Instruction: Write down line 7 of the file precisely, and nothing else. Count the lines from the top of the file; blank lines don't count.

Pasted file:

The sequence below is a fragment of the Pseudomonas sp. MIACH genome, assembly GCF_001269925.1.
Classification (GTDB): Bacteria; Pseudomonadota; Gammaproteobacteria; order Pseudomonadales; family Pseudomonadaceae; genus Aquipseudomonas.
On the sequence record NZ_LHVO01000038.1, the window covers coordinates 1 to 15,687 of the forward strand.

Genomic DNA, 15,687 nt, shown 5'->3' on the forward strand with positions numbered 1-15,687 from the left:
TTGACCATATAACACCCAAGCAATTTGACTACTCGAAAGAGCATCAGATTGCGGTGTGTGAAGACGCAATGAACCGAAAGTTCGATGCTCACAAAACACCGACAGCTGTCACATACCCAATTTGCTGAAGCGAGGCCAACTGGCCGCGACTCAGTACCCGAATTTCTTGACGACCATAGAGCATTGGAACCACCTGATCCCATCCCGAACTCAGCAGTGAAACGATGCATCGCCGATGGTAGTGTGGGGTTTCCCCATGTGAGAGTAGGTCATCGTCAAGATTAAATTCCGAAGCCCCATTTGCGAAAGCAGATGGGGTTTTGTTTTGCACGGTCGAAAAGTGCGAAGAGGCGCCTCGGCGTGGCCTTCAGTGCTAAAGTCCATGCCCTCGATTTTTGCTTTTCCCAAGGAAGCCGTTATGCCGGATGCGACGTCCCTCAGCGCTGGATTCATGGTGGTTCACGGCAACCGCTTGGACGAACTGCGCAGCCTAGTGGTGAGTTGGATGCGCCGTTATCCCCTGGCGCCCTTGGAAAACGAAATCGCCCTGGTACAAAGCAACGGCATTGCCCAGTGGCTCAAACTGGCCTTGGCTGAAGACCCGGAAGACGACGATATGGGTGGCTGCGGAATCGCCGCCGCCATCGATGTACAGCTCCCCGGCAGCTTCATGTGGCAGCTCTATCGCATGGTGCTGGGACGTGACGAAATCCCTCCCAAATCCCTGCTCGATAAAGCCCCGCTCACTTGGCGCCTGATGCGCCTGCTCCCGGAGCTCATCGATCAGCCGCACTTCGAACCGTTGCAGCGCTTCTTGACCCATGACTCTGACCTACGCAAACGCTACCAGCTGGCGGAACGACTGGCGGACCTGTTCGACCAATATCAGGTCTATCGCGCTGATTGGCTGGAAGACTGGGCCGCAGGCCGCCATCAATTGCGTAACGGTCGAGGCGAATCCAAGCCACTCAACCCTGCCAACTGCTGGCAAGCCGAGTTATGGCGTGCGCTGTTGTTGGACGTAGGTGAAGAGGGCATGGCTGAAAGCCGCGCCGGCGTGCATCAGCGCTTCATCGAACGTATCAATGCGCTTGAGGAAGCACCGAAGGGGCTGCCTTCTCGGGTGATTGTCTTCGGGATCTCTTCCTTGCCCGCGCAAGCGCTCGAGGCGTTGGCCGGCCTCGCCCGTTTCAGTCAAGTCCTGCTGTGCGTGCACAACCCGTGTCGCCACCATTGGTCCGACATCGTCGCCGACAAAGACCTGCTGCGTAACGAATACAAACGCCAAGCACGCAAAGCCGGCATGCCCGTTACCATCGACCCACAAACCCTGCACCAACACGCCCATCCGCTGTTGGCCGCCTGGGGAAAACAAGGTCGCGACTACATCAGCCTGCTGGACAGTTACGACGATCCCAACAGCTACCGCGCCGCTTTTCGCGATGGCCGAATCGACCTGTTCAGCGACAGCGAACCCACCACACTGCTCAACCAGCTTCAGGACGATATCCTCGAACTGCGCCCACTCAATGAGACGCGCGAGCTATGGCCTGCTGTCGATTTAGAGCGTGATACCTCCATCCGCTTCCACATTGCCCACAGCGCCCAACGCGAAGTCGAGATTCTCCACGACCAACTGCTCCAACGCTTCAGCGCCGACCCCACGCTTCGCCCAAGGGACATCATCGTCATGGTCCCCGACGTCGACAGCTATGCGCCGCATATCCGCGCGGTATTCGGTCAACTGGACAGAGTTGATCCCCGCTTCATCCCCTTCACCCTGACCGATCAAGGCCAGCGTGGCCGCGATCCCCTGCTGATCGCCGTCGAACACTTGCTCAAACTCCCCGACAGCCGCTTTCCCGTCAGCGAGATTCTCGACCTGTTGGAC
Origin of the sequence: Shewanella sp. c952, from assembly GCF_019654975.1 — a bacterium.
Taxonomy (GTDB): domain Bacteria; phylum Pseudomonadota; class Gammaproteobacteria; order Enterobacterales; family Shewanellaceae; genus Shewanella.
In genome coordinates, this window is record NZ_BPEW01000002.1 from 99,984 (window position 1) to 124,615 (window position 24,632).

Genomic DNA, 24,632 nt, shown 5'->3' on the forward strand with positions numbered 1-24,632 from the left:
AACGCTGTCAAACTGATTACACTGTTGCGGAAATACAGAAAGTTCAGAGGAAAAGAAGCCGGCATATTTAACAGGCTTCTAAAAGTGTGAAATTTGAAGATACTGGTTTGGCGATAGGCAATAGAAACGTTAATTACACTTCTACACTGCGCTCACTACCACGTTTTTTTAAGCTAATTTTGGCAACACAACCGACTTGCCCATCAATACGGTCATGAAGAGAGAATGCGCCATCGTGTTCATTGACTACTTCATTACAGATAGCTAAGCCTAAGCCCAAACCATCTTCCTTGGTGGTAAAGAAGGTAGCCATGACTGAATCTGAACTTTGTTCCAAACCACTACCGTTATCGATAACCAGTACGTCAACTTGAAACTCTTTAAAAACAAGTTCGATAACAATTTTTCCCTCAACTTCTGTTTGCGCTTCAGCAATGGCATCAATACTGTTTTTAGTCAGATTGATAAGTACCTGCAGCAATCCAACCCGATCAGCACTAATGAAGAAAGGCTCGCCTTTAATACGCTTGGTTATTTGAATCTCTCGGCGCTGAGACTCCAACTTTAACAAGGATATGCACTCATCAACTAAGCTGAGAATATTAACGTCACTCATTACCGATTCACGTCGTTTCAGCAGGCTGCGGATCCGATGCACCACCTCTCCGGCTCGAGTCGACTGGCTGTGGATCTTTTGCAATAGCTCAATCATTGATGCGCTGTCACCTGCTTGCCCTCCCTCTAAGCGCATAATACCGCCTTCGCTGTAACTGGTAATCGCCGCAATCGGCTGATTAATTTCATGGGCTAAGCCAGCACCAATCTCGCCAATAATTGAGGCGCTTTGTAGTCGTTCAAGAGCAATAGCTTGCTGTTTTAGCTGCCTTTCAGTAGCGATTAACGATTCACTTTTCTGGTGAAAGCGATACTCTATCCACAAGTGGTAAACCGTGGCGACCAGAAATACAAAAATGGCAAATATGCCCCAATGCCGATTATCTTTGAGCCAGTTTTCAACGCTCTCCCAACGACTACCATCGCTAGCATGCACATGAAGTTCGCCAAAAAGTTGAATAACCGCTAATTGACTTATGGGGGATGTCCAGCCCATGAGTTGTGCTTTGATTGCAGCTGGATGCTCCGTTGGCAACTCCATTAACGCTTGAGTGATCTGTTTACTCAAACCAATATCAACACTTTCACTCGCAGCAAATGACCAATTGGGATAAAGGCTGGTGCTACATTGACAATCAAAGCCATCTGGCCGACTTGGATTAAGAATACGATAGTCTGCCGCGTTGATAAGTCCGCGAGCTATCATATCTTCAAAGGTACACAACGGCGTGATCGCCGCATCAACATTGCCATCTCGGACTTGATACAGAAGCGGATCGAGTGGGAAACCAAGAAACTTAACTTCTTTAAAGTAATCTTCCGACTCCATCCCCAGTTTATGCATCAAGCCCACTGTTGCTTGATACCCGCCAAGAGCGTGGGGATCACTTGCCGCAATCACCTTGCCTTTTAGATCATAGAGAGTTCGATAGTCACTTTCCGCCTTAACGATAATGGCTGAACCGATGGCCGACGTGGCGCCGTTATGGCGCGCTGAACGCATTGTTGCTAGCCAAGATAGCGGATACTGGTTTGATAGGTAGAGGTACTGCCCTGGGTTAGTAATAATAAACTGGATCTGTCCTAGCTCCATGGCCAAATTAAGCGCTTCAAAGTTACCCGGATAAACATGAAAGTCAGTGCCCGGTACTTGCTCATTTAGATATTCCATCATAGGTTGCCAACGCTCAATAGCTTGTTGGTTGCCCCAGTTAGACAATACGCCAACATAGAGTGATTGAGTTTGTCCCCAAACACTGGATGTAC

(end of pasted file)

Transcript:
Taxonomy (GTDB): domain Bacteria; phylum Pseudomonadota; class Gammaproteobacteria; order Enterobacterales; family Shewanellaceae; genus Shewanella.